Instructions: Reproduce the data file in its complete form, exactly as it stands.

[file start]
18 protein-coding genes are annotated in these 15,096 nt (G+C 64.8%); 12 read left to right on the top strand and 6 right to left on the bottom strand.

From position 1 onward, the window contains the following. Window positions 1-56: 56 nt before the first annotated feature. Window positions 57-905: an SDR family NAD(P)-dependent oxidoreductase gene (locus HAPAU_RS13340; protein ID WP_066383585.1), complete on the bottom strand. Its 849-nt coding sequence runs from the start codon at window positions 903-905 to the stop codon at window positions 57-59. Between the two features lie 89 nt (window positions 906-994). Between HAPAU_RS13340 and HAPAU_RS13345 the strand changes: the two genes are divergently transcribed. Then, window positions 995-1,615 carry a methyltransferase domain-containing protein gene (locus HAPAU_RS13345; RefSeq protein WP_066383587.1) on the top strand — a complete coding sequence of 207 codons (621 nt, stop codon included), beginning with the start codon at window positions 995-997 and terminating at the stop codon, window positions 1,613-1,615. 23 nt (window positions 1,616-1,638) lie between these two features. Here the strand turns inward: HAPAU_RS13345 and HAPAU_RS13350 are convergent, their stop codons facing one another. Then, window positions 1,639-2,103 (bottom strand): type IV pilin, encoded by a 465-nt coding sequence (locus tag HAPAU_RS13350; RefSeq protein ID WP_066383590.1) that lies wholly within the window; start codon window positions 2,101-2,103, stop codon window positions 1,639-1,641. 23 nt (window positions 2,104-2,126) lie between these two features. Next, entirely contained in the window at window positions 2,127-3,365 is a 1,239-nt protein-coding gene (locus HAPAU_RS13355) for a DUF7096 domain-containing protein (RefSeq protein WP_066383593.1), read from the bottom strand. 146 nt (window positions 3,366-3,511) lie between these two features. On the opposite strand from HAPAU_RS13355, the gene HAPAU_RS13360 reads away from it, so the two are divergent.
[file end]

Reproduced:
18 protein-coding genes are annotated in these 15,096 nt (G+C 64.8%); 12 read left to right on the top strand and 6 right to left on the bottom strand.

From position 1 onward, the window contains the following. Window positions 1-56: 56 nt before the first annotated feature. Window positions 57-905: an SDR family NAD(P)-dependent oxidoreductase gene (locus HAPAU_RS13340; protein ID WP_066383585.1), complete on the bottom strand. Its 849-nt coding sequence runs from the start codon at window positions 903-905 to the stop codon at window positions 57-59. Between the two features lie 89 nt (window positions 906-994). Between HAPAU_RS13340 and HAPAU_RS13345 the strand changes: the two genes are divergently transcribed. Then, window positions 995-1,615 carry a methyltransferase domain-containing protein gene (locus HAPAU_RS13345; RefSeq protein WP_066383587.1) on the top strand — a complete coding sequence of 207 codons (621 nt, stop codon included), beginning with the start codon at window positions 995-997 and terminating at the stop codon, window positions 1,613-1,615. 23 nt (window positions 1,616-1,638) lie between these two features. Here the strand turns inward: HAPAU_RS13345 and HAPAU_RS13350 are convergent, their stop codons facing one another. Then, window positions 1,639-2,103 (bottom strand): type IV pilin, encoded by a 465-nt coding sequence (locus tag HAPAU_RS13350; RefSeq protein ID WP_066383590.1) that lies wholly within the window; start codon window positions 2,101-2,103, stop codon window positions 1,639-1,641. 23 nt (window positions 2,104-2,126) lie between these two features. Next, entirely contained in the window at window positions 2,127-3,365 is a 1,239-nt protein-coding gene (locus HAPAU_RS13355) for a DUF7096 domain-containing protein (RefSeq protein WP_066383593.1), read from the bottom strand. 146 nt (window positions 3,366-3,511) lie between these two features. On the opposite strand from HAPAU_RS13355, the gene HAPAU_RS13360 reads away from it, so the two are divergent.